Most think of Obstructive Sleep Apnea (OSA) as an adults-only disease; however, more and more children are being diagnosed with Sleep Disordered Breathing (SDB) and OSA. SDB affects an estimated 10% of adolescents (with some numbers reported reaching 15-20%) and is consistent with symptomology like snoring and restless sleep, which is not to be confused with OSA. Children with OSA may display gasping, choking or snorting while sleeping, breathing through the mouth instead of the nose, and may prefer to sleep propped up high on pillows. A sleep study can be easily administered to determine if the child has SDB, which is somewhat common, or OSA, which has can put the child’s health and growth in danger.
The consequences of letting Pediatric OSA go untreated affects every area of the child’s life, including: moodiness and disruptive behavior at home and school, enuresis which is commonly known as bedwetting, lesser production of growth hormone leading to slow growth and development, and increased risk of heart and lung problems. These issues not only cause serious social issues for children, but also can cause embarrassment and lead to low self-esteem. Pediatric OSA is most often diagnosed in children aged two to six but can occur at any age.
According to the American Academy of Otolaryngology – Head and Neck Surgery, between 2-4% of children have OSA. The most common causes of Pediatric OSA are a narrow palate, underdeveloped lower jaw, enlarged tonsils and adenoids. Another factor is also increasing the number of Pediatric OSA: childhood obesity. The obesity epidemic is only making the prevalence of OSA in adolescents higher as overweight children have an increased risk of SDB and OSA due the fat deposits around the neck and throat which can narrow the airway. In the article, “Childhood Obesity and Obstructive Sleep Apnea,” it identifies the link between a OSA and obesity: “It is believed that the prevalence of OSA among obese children and adolescents can be as high as 60%.” Other factors, such as particular diseases like Downs Syndrome, can also put a child at greater risk of OSA.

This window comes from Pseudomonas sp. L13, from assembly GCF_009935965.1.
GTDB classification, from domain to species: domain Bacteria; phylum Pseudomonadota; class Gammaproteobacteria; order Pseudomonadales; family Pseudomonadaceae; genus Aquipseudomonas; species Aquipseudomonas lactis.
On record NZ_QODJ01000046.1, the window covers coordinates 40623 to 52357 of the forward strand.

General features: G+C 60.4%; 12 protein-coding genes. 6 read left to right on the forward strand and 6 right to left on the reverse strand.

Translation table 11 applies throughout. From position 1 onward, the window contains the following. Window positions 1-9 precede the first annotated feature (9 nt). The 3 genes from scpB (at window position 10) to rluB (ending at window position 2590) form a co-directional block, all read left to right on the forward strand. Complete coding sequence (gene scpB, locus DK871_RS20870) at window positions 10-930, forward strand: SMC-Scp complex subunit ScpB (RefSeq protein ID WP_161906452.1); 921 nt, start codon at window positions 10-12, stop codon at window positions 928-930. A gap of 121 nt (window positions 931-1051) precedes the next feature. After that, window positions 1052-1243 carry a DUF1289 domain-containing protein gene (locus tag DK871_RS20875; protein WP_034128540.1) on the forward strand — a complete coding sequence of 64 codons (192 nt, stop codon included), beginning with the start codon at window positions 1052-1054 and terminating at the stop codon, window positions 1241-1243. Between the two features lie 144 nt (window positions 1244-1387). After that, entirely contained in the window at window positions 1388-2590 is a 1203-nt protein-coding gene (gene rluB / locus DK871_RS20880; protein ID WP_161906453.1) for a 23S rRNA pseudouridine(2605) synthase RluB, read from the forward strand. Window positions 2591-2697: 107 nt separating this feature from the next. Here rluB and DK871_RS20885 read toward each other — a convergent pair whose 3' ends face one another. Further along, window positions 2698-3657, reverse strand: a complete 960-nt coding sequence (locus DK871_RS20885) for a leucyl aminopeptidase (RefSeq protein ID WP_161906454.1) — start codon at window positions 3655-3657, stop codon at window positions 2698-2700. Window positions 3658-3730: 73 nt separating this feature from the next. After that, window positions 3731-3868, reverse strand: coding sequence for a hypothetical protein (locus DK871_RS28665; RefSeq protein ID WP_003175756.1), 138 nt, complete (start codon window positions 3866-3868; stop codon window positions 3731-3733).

Common treatment for Pediatric OSA and SDB is surgery to remove the adenoids and tonsils. If the family does not to consent to surgery or the surgery proved unsuccessful in eliminating the apnea, studies are showing that Oral Appliance Therapy (OAT) has been shown to treat OSA in adolescents whose facial bone growth is largely complete. For those children whose skeletal growth isn’t complete and are still growing, according to an article published in The Journal of American Medical Association, “A device called rapid palatal expander, that expands the transversal diameter of the hard palate over a six-month to one-year period has been used successfully in children as young as 6.” OATs should be custom-made by a qualified sleep dentist.
OAT has a proven success rate, and this type of therapy has a higher consistency-of-usage rate than Continuous Positive Airway Pressure (CPAP) machines, which are also recommended as a treatment option. CPAPs may be very cumbersome and uncomfortable for children to wear at night. OATs also are comfortable, quiet, portable, and easy to care for. They are a great fit for an active child! Regardless of treatment choice, Pediatric OSA is a very serious medical concern and should be diagnosed as early as possible for the optimal growth and health of the child.